Researchers have developed a new implantable device that has the potential to change the way type 1 diabetics receive insulin. The implant is called SHEATH (Subcutaneous Host-Enabled Alginate THread) and is installed in two steps. First, it is introduced under the skin nylon catheter, which will stay there for up to six weeks. During that time, blood vessels will form around it, which will later support the distribution of the insulin it secretes special (about ten centimeters) devicewhich place the catheter in the space after removing it.

They designed and tested the implantation technique researchers from Cornell and Alberta universities. Cornell’s Minglin Ma, a professor of biological and environmental engineering, created the first implantable polymer called TRAFFIC (Thread-Reinforced Alginate Fiber For Islets enCapsulation) in 2017, which was designed to be placed in a patient’s abdomen. In 2021, Mao’s team developed an even more robust implantable device that was able to control blood sugar levels in mice for six months.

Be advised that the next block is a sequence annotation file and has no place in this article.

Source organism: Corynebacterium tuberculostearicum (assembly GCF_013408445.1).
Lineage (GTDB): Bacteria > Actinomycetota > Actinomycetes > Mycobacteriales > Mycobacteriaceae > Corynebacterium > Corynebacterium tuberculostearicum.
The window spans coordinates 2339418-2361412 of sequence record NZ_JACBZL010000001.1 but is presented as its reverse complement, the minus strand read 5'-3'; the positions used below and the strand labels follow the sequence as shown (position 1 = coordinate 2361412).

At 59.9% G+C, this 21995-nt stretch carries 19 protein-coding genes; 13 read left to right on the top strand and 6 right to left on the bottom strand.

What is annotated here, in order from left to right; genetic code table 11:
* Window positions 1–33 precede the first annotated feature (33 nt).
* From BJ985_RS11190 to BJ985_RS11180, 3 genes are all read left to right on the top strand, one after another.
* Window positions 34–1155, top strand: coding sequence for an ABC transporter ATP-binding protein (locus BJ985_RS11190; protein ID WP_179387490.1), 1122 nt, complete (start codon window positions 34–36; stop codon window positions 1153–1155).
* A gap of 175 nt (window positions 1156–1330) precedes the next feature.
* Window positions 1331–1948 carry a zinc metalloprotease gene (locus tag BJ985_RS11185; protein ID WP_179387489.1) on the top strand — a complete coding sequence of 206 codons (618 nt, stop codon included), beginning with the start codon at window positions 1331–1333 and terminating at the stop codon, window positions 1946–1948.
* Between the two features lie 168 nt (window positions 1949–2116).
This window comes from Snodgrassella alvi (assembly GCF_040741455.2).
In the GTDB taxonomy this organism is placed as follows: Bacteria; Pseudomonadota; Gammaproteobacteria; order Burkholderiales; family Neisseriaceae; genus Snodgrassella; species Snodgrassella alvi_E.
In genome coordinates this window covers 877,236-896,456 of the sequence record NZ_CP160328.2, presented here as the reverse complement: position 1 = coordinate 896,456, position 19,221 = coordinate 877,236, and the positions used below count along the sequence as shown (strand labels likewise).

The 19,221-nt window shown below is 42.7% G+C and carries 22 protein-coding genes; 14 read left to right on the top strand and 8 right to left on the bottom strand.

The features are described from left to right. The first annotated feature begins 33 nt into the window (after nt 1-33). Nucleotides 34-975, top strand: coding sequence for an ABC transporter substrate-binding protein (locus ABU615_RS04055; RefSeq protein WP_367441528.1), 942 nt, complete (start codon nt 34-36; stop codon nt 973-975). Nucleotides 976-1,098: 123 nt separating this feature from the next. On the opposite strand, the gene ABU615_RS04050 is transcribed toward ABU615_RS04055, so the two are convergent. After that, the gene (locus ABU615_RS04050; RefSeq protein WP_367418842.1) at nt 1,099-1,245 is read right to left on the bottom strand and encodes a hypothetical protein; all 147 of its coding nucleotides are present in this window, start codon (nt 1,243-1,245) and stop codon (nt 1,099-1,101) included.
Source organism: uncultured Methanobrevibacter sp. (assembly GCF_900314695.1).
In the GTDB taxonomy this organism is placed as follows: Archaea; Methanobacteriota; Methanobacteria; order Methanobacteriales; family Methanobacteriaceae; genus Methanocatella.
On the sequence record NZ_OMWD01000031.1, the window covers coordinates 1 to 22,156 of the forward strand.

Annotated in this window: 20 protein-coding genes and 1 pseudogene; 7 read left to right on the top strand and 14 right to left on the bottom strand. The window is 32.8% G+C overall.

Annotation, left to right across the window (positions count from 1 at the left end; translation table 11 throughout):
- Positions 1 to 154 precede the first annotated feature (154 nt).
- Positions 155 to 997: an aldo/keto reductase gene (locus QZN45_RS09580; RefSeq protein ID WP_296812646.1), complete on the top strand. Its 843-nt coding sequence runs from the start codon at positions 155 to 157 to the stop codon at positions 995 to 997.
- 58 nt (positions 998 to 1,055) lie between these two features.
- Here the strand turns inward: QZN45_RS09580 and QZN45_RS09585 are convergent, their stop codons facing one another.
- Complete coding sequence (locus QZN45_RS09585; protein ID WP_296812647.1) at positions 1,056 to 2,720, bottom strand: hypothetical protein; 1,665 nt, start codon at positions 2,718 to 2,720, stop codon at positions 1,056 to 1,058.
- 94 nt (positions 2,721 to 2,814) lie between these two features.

The current problem with the SHEATH device is his long-term application in patients. “It is very difficult to keep this device working long-term inside the body … because the device blocks the blood vessels, but the natural islet cells that produce insulin are known to be in direct contact with the blood vessels that provide nutrients and oxygen,” explained Ma. However, the implant could one day replace the current standard treatment for type 1 diabetes, which requires either daily injections or insulin pumps.